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Vulnerability to embolism, gaseous dynamics and anatomical traits in Citrus plants

Grant number: 21/13329-7
Support type:Scholarships abroad - Research Internship - Doctorate
Effective date (Start): April 01, 2022
Effective date (End): August 31, 2022
Field of knowledge:Agronomical Sciences - Agronomy - Crop Science
Principal researcher:Rafael Vasconcelos Ribeiro
Grantee:Marcela Trevenzoli Miranda
Supervisor abroad: Steven Jansen
Home Institution: Instituto Agronômico (IAC). Agência Paulista de Tecnologia dos Agronegócios (APTA). Secretaria de Agricultura e Abastecimento (São Paulo - Estado). Campinas , SP, Brazil
Research place: Ulm University, Germany  
Associated to the scholarship:18/09834-5 - Vulnerability to embolism in citrus species: hydraulic characteristics, seasonal variation and relationships between canopy and rootstock, BP.DR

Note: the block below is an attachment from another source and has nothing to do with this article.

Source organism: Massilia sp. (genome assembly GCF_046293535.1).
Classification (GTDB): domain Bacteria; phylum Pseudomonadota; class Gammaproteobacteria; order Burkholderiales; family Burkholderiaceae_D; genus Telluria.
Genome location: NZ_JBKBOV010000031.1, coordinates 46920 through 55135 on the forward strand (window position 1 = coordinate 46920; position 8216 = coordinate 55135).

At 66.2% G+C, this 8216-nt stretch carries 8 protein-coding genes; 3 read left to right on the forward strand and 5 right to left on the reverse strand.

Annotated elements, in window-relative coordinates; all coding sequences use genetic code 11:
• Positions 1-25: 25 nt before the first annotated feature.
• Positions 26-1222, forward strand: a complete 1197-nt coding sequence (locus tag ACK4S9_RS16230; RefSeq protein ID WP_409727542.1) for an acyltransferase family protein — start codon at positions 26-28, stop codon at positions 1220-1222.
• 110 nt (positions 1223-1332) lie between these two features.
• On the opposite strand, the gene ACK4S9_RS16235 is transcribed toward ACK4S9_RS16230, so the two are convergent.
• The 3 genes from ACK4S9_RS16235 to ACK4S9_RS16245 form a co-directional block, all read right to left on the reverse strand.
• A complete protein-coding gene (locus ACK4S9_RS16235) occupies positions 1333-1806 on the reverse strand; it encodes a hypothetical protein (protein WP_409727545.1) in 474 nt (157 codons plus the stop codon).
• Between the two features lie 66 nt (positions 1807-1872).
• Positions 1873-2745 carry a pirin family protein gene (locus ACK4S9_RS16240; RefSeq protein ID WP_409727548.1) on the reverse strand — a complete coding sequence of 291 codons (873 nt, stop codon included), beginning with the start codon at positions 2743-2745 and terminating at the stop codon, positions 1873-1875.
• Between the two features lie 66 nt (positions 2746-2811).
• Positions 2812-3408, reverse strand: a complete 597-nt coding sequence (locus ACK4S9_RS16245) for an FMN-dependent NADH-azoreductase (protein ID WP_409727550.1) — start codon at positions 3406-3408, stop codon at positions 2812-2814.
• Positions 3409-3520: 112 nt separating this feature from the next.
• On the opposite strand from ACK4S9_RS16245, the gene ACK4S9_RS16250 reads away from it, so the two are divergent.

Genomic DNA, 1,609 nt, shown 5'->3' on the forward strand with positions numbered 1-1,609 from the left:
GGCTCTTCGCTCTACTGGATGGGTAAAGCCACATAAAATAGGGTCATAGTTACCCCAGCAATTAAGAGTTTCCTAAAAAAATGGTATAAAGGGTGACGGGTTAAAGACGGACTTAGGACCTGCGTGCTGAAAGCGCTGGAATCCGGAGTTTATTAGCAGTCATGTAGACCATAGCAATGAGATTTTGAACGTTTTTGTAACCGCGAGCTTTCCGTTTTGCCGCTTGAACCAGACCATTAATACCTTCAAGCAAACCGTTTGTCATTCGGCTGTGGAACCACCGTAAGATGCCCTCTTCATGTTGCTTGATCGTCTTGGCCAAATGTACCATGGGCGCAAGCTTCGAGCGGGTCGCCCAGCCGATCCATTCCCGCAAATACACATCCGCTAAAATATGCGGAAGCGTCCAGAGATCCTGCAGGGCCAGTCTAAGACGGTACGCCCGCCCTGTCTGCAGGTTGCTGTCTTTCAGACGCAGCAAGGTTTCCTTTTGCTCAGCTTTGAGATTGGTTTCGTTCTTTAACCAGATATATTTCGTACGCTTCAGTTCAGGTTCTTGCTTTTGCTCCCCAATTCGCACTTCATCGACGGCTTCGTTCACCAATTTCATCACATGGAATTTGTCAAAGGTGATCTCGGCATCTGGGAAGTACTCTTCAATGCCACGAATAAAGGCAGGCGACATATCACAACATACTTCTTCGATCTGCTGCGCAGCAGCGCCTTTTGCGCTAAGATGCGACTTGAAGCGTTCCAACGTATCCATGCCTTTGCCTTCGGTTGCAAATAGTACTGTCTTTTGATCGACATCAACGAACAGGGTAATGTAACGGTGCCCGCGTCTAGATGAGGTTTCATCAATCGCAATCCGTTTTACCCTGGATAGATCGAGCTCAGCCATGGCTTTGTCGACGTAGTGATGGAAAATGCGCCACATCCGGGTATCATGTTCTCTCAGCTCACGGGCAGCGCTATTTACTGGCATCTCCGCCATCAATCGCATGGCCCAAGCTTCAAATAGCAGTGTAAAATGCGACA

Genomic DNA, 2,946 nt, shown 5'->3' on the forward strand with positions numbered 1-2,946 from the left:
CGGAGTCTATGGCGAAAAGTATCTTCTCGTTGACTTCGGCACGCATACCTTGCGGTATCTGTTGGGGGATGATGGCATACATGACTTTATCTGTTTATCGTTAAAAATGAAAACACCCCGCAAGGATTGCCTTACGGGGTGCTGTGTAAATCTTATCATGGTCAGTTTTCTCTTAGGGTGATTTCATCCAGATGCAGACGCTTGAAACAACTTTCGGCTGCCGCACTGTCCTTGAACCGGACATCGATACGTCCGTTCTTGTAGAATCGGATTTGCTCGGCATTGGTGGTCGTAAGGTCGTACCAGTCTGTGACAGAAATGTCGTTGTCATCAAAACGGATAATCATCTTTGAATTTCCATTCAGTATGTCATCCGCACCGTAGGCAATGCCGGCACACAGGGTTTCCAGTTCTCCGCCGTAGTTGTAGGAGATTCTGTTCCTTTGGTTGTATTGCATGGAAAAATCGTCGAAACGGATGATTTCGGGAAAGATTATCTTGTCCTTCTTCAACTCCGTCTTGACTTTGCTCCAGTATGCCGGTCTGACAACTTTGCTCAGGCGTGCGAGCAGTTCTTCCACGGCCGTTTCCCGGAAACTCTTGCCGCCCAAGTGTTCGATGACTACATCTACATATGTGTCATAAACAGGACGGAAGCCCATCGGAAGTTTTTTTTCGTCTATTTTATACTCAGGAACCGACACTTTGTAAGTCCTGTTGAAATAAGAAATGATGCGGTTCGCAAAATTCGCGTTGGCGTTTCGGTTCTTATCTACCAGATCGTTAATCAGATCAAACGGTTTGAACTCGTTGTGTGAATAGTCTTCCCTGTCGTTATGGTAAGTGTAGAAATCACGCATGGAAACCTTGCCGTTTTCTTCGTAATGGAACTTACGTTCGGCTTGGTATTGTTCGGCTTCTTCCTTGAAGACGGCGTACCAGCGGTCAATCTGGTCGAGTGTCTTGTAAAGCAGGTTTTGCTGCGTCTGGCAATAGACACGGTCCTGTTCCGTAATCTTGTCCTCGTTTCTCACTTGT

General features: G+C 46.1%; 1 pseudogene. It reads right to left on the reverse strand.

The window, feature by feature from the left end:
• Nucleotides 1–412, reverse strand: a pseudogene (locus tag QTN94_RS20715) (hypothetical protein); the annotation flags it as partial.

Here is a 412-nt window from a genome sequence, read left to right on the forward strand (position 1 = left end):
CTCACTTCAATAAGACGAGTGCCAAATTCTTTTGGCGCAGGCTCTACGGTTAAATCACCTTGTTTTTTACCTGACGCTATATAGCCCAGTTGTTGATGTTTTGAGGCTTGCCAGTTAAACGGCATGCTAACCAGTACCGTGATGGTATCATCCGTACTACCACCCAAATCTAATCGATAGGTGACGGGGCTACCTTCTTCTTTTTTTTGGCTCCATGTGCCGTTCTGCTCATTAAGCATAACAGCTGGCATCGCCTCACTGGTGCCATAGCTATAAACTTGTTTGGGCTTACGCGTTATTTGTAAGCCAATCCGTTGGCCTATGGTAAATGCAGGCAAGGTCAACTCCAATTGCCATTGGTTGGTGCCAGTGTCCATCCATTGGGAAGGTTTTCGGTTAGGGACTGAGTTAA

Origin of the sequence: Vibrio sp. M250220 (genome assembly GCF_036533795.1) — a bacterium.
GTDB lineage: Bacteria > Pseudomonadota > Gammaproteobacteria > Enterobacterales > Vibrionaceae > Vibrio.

Embolism has been proposed as one of the main causes of drought-induced tree mortality, resulting in reduced xylem conductivity and, ultimately, hydraulic failure. Embolism resistance varies among species and is typically evaluated by vulnerability curves (VCs) constructed by the relationship between xylem water potential and corresponding degrees of xylem embolism. Different methods have been developed for assessing VCs, and they may be estimated either by directly measuring the loss of conductivity due to embolism formation or by quantifying the number or volume of embolised vessels. Embolism can also be quantified through imaging methods such as the Optical method and Magnetic resonance, or gas extraction using the Pneumatic method. The pit membrane thickness - an anatomical characteristic of the xylem vessels - is associated with embolism formation and therefore, is a major role in embolism resistance. We have already performed several VCs using the Pneumatic method in Citrus plants and we obtained controversial data. We believe that such controversy is related to stem cutting and gas extraction in Citrus species, leading to r-shaped VCs. Alternatively, we hypothesized that the r-shaped curves found are due to some particularity in the pit anatomy of Citrus plants. To test the above assumptions, we will perform VCs using the Pneumatic method associated with imagery methods, such as Optical method and Magnetic resonance. We will also analyse the pit membrane thickness of Citrus plants in order to understand the Citrus anatomy and compare the influences of rootstock on the scion species.

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